Facebook is the preferred social media platform. More than 90 percent of the total Internet users subscribe to Facebook. It is followed by Youtube, even though Libya does not have that many Youtubers and users consume international and regional content instead. Internet is mainly used in Libya for socialising, secondly for news and thirdly for entertainment. Libyan youths from both genders spend most of their time online on Facebook, following news, browsing through videos on Youtube or using other instant messaging apps such as NimBuzz and Whatsapp. Males are more likely to have a Facebook account (63 percent) than women (52 percent). Those who are not likely to have Facebook accounts are usually those who are disconnected from the Internet in general. They can be summarised in two main groups: Those of older age, who make up the majority of the offline community but are also beginning to learn how to use the technology thanks to the spread of smartphones, and those of low income and low education, below secondary school, who represent a very small percentage of the overall population (Altai Consulting, 2013).
Facebook and YouTube are the two preferred international websites in Libya. There were 3,500,000 Facebook users in December 2017, with a penetration rate of 54.1 percent. Slightly more than half of the overall population is registered on Facebook, with males and youths having a slightly higher access rate to the social network. Once browsing Facebook, Libyans interact with each other, look to inform themselves on news and events. Socially, Facebook is a place where social barriers tend to vanish and where men and women can interact freely and learn to know each other. Politically, Facebook is a place where ideas are discussed very freely and without taboos, contrarily to other media. But the lack of restrictions causes further polarisation and increases the grievances. Some Facebook pages amplify the rise of distinct regional, ideological, ethnic and political identities. Content and narratives on social media pages differ greatly in the various parts of the country, and they address issues from different angles and points of view, sometime opposite, creating a lot of tension and aggravating grievances. For example an armed group led by Ibrahim Jedran shut down the oil production in 2013 and was driven out after 3 years by Marshal Haftar's Libyan National Army (LNA). When the armed group returned a year later and attacked the oil field, a large number of social media pages especially in the eastern parts of Libya called them terrorists and invaders, while others in Misrata and other parts of the country far from LNA influence, addressed them as avengers wishing to go back to their hometown. Fake Facebook pages and identity theft are two major issues, creating further division to the point that officials in Libya wonder if it’s beneficial or detrimental to have Facebook censored during these sensitive times. Yet again, it’s the government’s and politicians’ main platform to rally their supporters. Interestingly, social media activists receive a lot of attention from the government, at times being offered jobs as media advisors and spokespeople of different departments.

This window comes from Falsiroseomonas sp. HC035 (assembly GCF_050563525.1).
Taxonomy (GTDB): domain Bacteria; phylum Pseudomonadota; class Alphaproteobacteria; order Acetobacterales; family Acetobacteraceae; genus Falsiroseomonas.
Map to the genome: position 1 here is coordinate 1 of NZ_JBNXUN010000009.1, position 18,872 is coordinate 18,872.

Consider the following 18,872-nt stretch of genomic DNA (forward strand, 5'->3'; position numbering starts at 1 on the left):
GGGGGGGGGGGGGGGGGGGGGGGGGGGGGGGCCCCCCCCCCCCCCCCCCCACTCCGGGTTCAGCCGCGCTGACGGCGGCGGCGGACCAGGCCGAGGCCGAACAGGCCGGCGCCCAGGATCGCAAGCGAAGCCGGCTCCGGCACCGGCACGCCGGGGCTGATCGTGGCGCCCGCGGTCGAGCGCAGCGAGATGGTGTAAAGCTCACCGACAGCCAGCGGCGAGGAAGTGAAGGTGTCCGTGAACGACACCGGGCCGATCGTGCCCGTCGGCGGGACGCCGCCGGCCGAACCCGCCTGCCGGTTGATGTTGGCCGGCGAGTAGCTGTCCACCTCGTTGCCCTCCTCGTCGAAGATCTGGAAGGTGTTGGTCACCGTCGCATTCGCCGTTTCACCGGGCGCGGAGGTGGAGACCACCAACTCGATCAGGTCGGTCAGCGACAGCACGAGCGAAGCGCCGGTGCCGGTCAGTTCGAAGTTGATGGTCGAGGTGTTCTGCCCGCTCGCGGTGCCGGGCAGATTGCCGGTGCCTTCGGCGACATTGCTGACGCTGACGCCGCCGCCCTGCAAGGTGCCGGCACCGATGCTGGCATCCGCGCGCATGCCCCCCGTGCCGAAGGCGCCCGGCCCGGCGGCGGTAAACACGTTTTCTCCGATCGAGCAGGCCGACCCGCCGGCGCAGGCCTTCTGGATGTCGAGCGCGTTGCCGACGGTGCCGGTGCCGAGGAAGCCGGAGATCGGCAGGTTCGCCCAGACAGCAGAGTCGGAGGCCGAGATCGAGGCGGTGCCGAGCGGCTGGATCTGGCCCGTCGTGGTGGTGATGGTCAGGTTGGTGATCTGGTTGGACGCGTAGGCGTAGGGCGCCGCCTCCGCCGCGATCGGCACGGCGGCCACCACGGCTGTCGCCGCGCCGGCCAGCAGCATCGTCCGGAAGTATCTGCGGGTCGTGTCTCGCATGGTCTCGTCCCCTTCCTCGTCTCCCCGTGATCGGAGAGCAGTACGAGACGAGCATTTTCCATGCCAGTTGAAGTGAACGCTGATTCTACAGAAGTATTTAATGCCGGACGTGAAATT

Twitter is viewed differently in Libya, being more an elite gathering of academics, journalists and activists who usually tweet in English. This shows that Twitter is mainly used by well-educated youths as opposed to the more diverse and widely used Facebook, making it easier to debunk fake news on Twitter. Furthermore qualitative research by Altai Consulting (2013) shows that 26 percent of the Libyan population declared having one or more Facebook accounts. Among internet users, 58 percent of youth users have multiple Facebook accounts for different purposes, eg work, study, or pursuing relationships.
Social media activists are viewed as popular and very influential but this comes with its burdens, as social media are constantly monitored by the security authority and activists are often reported to authorities by other social media activists who are allied with armed groups of security bodies. Many activists were assassinated, like 18 year-old activist Tawfik Bensaud and his 17 year-old friend Sami Al-Kwafi who were killed in an attack by an armed men in Benghazi in 2014, and others were kidnapped. Some were detained and then released but forced to leave the country for posting controversial comments or sharing news in criticism of any of the factions.